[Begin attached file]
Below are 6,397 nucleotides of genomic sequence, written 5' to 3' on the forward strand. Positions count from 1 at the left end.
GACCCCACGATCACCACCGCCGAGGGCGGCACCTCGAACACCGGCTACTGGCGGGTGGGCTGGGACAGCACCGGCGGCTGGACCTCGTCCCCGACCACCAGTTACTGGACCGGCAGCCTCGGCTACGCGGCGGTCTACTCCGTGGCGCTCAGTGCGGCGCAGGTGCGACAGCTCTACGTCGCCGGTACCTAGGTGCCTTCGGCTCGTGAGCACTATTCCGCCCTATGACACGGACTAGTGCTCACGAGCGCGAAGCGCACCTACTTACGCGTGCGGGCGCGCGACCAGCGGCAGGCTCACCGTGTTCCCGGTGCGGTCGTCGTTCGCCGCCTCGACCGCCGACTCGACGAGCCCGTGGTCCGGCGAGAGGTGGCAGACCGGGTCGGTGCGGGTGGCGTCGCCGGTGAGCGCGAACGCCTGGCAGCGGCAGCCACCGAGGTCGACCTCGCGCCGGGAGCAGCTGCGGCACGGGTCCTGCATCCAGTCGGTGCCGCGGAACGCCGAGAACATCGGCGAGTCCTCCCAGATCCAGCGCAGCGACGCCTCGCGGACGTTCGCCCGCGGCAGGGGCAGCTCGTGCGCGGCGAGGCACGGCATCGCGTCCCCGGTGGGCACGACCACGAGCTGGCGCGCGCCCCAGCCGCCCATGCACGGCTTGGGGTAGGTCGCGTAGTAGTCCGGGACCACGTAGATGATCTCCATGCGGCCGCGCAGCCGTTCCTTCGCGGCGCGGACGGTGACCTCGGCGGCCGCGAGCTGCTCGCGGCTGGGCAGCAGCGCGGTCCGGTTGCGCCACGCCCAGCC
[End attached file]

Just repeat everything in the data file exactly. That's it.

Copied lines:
Below are 6,397 nucleotides of genomic sequence, written 5' to 3' on the forward strand. Positions count from 1 at the left end.
GACCCCACGATCACCACCGCCGAGGGCGGCACCTCGAACACCGGCTACTGGCGGGTGGGCTGGGACAGCACCGGCGGCTGGACCTCGTCCCCGACCACCAGTTACTGGACCGGCAGCCTCGGCTACGCGGCGGTCTACTCCGTGGCGCTCAGTGCGGCGCAGGTGCGACAGCTCTACGTCGCCGGTACCTAGGTGCCTTCGGCTCGTGAGCACTATTCCGCCCTATGACACGGACTAGTGCTCACGAGCGCGAAGCGCACCTACTTACGCGTGCGGGCGCGCGACCAGCGGCAGGCTCACCGTGTTCCCGGTGCGGTCGTCGTTCGCCGCCTCGACCGCCGACTCGACGAGCCCGTGGTCCGGCGAGAGGTGGCAGACCGGGTCGGTGCGGGTGGCGTCGCCGGTGAGCGCGAACGCCTGGCAGCGGCAGCCACCGAGGTCGACCTCGCGCCGGGAGCAGCTGCGGCACGGGTCCTGCATCCAGTCGGTGCCGCGGAACGCCGAGAACATCGGCGAGTCCTCCCAGATCCAGCGCAGCGACGCCTCGCGGACGTTCGCCCGCGGCAGGGGCAGCTCGTGCGCGGCGAGGCACGGCATCGCGTCCCCGGTGGGCACGACCACGAGCTGGCGCGCGCCCCAGCCGCCCATGCACGGCTTGGGGTAGGTCGCGTAGTAGTCCGGGACCACGTAGATGATCTCCATGCGGCCGCGCAGCCGTTCCTTCGCGGCGCGGACGGTGACCTCGGCGGCCGCGAGCTGCTCGCGGCTGGGCAGCAGCGCGGTCCGGTTGCGCCACGCCCAGCC